Sequencing of seven haloarchaeal genomes reveals patterns of genomic flux.

Lynch EA, Langille MG, Darling A, Wilbanks EG, Haltiner C, Shao KS, Starr MO, Teiling C, Harkins TT, Edwards RA, Eisen JA, Facciotti MT - PLoS ONE (2012)

Phylogeny of haloarchaeal opsins.A maximum likelihood tree of the four previously described haloarchaeal opsin families along with the newly described sensory rhodopsin 3, with bootstrap support values above 0.50 shown for 500 bootstrap iterations. Sensory rhodopsin - SR, halorhodopsin - HR, bacteriorhodopsin - BR.
© Copyright Policy
Related In: Results  -  Collection

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getmorefigures.php?uid=PMC3404096&req=5

pone-0041389-g006: Phylogeny of haloarchaeal opsins.A maximum likelihood tree of the four previously described haloarchaeal opsin families along with the newly described sensory rhodopsin 3, with bootstrap support values above 0.50 shown for 500 bootstrap iterations. Sensory rhodopsin - SR, halorhodopsin - HR, bacteriorhodopsin - BR.
Mentions: We performed a genomic screen to identify opsin homologs in the twenty-one currently sequenced haloarchaeal genomes. One or more opsins were found in fourteen of the twenty-one genomes, with most species lacking at least one of the four canonical opsin classes. In fact, only Halobacterium and Haloarcula species were found to possess at least one homolog each of bacteriorhodopsin, halorhodopsin, and sensory rhodopsins 1 and 2. Phylogenetic analysis of opsin sequences obtained from the genomic screen revealed divergent sensory rhodopsins in three species of Haloarcula – Har. californiae, Har. sinaiiensis, and the previously sequenced Har. marismortui (rrnAC0559) (Figure 6). The absence of a sensory rhodopsin 3 homolog in Har. vallismortis suggests that this gene arose or was introduced into the Haloarcula clade after divergence of Har. vallismortis from the other three sequenced members of this genus. Alternatively, this gene may be undetected in Har. vallismortis due to the relatively high number of contigs in the assembly for this organism. In addition, our screen has revealed homologs of the previously discovered bacteriorhodopsin variant in Har. sinaiiensis and Har. vallismortis in addition to those known in Haloquadratum walsbyi (YP_656801) and Har. marismortui (YP_136594). The lack of annotation for this gene in Har. californiae may be due to the high number of contigs in this assembly. We have also identified, for the first time, an opsin belonging to a member of the Haloferax genus, which has previously been found to lack these proteins [44]. Our screen identified a canonical bacteriorhodopsin in the genome of Haloferax mucosum, but not in the other Haloferax species included in this study.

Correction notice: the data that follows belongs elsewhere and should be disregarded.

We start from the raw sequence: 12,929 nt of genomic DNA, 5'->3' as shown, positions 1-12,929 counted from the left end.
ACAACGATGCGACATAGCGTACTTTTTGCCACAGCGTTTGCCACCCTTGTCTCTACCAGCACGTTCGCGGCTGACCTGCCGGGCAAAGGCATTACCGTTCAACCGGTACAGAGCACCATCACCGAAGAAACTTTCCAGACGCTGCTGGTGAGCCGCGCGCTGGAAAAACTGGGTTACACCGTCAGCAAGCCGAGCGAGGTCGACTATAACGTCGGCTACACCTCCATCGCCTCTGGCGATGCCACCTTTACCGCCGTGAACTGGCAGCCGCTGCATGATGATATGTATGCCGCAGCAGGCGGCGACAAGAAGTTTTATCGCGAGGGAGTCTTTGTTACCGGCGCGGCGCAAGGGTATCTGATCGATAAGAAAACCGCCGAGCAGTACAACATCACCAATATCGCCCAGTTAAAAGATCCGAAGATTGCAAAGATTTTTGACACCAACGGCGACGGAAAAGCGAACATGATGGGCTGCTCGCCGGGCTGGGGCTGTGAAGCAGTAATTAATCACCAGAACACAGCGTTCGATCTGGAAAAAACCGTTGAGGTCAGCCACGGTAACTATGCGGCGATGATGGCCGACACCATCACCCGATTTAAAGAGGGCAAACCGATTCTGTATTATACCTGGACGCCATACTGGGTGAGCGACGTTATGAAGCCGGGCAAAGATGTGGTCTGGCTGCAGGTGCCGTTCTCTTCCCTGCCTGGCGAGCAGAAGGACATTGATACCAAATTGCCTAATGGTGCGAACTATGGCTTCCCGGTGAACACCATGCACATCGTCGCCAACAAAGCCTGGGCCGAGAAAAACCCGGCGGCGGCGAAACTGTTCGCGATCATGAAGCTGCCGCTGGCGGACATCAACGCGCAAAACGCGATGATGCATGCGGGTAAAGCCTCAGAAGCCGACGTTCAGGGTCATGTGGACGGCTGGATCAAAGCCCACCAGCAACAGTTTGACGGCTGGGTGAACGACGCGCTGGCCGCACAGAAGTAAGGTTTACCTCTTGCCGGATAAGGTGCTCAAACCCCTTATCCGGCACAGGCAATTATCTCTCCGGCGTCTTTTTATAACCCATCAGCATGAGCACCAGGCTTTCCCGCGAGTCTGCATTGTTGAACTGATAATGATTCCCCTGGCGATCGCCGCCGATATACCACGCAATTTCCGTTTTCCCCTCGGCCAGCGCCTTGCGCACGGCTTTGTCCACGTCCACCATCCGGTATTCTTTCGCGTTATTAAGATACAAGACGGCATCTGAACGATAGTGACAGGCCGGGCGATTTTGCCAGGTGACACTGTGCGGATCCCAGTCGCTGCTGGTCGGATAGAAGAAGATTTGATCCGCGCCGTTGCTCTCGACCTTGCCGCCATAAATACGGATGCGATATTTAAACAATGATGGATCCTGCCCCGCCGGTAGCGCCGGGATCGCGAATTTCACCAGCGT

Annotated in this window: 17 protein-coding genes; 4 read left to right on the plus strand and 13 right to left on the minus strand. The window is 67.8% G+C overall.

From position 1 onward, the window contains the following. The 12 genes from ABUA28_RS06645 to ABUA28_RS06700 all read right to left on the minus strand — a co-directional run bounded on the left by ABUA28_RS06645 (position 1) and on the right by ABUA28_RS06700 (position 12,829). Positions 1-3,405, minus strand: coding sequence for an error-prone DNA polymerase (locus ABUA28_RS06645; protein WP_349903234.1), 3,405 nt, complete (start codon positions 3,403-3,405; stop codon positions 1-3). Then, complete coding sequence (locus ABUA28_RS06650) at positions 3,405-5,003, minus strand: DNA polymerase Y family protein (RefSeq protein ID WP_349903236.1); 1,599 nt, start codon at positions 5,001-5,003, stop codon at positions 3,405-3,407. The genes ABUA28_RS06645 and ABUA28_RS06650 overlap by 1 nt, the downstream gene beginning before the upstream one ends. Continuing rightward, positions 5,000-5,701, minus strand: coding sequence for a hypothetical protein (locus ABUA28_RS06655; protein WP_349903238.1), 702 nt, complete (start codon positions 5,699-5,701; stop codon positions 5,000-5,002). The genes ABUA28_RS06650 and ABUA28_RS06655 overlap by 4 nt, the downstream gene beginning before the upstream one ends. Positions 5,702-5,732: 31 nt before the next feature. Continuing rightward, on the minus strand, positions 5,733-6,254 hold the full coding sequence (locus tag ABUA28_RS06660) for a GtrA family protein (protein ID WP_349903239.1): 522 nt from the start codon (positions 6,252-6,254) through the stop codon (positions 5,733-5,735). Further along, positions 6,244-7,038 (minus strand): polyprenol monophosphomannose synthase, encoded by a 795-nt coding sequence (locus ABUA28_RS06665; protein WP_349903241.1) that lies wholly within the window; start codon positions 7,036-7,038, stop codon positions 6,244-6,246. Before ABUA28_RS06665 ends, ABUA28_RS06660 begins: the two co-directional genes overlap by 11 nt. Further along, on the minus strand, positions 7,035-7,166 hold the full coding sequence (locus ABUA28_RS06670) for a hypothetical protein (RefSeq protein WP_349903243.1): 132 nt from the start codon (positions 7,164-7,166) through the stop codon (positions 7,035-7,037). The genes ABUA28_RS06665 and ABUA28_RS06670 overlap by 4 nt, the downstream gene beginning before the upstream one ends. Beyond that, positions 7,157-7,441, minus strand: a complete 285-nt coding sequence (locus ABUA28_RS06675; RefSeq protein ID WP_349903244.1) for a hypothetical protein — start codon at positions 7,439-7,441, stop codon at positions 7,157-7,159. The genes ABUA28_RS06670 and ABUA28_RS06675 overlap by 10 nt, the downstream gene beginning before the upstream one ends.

Bottom Line: Comparisons of protein-coding gene compliments revealed large-scale differences in COG functional group enrichment between these genera.Analysis of genes encoding machinery for DNA metabolism reveals genera-specific expansions of the general transcription factor TATA binding protein as well as a history of extensive duplication and horizontal transfer of the proliferating cell nuclear antigen.Insights gained from this study emphasize the importance of haloarchaea for investigation of archaeal biology.

View Article: PubMed Central - PubMed

Affiliation: Microbiology Graduate Group, University of California Davis, Davis, California, United States of America.

ABSTRACT
We report the sequencing of seven genomes from two haloarchaeal genera, Haloferax and Haloarcula. Ease of cultivation and the existence of well-developed genetic and biochemical tools for several diverse haloarchaeal species make haloarchaea a model group for the study of archaeal biology. The unique physiological properties of these organisms also make them good candidates for novel enzyme discovery for biotechnological applications. Seven genomes were sequenced to ∼20×coverage and assembled to an average of 50 contigs (range 5 scaffolds-168 contigs). Comparisons of protein-coding gene compliments revealed large-scale differences in COG functional group enrichment between these genera. Analysis of genes encoding machinery for DNA metabolism reveals genera-specific expansions of the general transcription factor TATA binding protein as well as a history of extensive duplication and horizontal transfer of the proliferating cell nuclear antigen. Insights gained from this study emphasize the importance of haloarchaea for investigation of archaeal biology.

Show MeSH